Following closely on Haiti's disaster, the earthquake in Chile was stronger, yet inflicted far less damage. Why? Chile's infrastructure is better, observers say--but luck, population density, and differences in corruption also played a part.
- The Difference: Corruption Time's Tim Padgett notes that "on the global corruption index put out by Transparency International ... Chile ranks 25th and Haiti 168th." The Chilean government mandated "rigorous [building] codes ... requiring that materials like rubber and features like counterweights be built into the architectural designs to allow buildings to bend and sway rather than break during temblors." Meanwhile, in Haiti, building involved "little if any input from engineers and plenty of bribes to so-called government inspectors." Padgett rebuts "apologists" who think it unfair to compare the two countries: It's not that "Chile can do things right ... because it's more developed," but that "Chile is more developed because it's doing things right." Aid to Haiti, he argues, needs to include terms for improving its "abysmal governance."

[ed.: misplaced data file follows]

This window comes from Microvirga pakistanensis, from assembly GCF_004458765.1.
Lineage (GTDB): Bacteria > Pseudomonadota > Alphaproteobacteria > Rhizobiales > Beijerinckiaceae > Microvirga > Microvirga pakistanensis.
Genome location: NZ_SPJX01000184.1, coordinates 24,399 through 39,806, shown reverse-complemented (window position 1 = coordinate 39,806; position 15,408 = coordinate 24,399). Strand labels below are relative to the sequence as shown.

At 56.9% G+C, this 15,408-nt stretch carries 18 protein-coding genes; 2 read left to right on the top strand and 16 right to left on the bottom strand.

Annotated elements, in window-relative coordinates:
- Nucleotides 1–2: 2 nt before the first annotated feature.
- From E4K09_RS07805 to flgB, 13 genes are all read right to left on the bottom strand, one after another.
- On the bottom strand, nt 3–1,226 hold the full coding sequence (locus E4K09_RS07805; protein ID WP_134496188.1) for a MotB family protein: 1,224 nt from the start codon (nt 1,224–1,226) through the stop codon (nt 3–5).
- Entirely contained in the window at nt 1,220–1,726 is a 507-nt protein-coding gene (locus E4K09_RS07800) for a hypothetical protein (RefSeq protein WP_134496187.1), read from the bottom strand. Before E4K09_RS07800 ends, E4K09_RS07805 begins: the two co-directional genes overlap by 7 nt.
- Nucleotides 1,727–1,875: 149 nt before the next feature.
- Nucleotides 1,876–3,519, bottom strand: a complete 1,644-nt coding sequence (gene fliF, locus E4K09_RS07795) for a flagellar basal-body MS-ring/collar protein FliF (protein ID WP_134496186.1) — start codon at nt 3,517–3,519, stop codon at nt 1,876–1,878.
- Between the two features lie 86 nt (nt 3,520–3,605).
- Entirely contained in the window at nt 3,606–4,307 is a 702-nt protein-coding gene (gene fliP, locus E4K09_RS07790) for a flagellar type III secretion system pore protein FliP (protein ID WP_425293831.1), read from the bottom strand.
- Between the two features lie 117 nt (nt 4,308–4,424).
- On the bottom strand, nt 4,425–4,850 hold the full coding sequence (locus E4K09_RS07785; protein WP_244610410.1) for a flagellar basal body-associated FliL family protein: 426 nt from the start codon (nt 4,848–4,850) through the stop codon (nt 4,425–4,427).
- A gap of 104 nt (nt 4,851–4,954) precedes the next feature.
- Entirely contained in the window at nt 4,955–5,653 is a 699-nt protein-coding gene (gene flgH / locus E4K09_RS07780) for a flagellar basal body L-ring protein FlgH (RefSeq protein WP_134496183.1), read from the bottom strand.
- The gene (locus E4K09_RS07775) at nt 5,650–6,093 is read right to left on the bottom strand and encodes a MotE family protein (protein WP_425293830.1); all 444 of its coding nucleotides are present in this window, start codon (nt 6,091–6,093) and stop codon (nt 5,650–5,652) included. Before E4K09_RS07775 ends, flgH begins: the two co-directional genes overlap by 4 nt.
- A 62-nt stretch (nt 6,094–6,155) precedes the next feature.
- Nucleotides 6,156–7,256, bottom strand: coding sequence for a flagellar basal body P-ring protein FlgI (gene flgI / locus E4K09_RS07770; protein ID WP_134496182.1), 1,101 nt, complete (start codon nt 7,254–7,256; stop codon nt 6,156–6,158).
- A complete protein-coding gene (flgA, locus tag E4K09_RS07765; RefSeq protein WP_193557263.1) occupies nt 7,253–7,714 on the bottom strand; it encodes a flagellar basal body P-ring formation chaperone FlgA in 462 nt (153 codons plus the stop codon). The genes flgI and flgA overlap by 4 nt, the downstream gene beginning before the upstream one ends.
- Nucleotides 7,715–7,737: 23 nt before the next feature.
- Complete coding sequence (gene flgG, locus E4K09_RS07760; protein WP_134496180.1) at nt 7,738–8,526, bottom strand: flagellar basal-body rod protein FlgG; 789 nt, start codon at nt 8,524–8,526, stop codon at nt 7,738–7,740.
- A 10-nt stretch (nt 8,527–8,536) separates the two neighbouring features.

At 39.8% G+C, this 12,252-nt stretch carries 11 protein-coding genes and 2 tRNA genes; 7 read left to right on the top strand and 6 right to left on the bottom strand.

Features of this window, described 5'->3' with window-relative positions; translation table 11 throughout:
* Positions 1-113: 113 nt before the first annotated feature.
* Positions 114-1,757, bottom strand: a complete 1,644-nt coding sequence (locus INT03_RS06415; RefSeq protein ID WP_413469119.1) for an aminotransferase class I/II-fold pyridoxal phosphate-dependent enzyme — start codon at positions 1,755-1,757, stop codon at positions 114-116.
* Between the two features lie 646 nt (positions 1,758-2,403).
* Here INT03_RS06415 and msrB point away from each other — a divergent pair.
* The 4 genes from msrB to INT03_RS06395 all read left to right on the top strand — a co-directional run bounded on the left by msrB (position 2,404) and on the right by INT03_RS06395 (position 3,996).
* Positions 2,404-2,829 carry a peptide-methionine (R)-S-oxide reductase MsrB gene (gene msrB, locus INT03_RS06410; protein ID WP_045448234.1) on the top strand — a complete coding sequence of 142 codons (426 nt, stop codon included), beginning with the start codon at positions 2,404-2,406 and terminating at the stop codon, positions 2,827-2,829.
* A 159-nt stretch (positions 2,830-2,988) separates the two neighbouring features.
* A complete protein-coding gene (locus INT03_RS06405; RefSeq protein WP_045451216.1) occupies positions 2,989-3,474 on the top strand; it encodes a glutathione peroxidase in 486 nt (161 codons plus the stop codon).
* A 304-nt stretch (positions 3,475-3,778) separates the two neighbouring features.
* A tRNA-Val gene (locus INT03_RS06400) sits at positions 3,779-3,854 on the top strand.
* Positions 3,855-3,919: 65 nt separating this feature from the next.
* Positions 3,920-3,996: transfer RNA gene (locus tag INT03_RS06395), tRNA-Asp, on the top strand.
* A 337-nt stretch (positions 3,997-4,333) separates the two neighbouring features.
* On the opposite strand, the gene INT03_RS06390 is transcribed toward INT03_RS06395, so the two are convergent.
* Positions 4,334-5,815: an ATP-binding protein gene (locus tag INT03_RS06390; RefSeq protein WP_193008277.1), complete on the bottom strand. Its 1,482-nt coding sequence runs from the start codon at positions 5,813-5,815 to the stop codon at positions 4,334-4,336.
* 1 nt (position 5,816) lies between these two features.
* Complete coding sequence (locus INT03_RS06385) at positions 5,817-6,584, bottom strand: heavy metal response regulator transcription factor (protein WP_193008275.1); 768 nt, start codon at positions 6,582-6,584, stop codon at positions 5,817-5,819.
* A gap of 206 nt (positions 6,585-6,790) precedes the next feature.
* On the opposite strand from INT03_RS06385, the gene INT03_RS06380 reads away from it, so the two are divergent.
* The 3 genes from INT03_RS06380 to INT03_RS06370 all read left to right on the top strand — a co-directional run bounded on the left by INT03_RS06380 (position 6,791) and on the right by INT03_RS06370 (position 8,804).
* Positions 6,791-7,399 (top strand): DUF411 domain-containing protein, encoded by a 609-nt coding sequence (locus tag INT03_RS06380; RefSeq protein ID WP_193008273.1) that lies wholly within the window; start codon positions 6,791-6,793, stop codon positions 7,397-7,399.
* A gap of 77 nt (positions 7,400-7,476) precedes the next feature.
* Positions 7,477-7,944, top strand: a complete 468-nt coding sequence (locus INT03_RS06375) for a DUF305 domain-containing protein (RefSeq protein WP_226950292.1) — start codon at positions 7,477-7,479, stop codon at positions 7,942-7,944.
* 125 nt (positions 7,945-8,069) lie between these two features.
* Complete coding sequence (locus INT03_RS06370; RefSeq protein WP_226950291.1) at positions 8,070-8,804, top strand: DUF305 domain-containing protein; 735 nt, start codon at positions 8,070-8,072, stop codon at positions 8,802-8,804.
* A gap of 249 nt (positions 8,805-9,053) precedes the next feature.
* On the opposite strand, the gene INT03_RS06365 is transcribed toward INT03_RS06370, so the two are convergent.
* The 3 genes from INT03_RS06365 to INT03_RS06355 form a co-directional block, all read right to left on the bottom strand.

- A Number of Differences "The Haitian disaster," says Joshua Robinson
at The Daily Beast, "leveled the dense, urban capital of a
poverty-stricken nation, filled with shoddy buildings that were lucky
to be standing in the first place. Chile's ... struck a less densely
populated area in a country that was better prepared." Also, aside from
there better emergency measures in place, "there are many more ways to
get help into the country--Chile has the advantages of functional
airports and not being an island."
- A Bit of Luck, Too Though Chile's earthquake was stronger, observes Frank Bajak
at The Huffington Post, it was also "centered offshore an estimated 21
miles (34 kilometers) underground in a relatively unpopulated area
while Haiti's tectonic mayhem struck closer to the surface--about 8
miles (13 kilometers)--and right on the edge of Port-au-Prince." Add
that to Chile's relative wealth and "long history of handling seismic
catastrophes" and the difference in damage is little surprise.
- Tragic Injustice, mourns an indignantly irate Gilbert Mercier at News Junkie Post. "What is really in the balance here, between a few thousands killed, in the case of Chile, and the 230,000 people in the case of Haiti is the disparity and humanely despicable injustice between 1st world nations such as Chile and 3rd world's ones such as Haiti."
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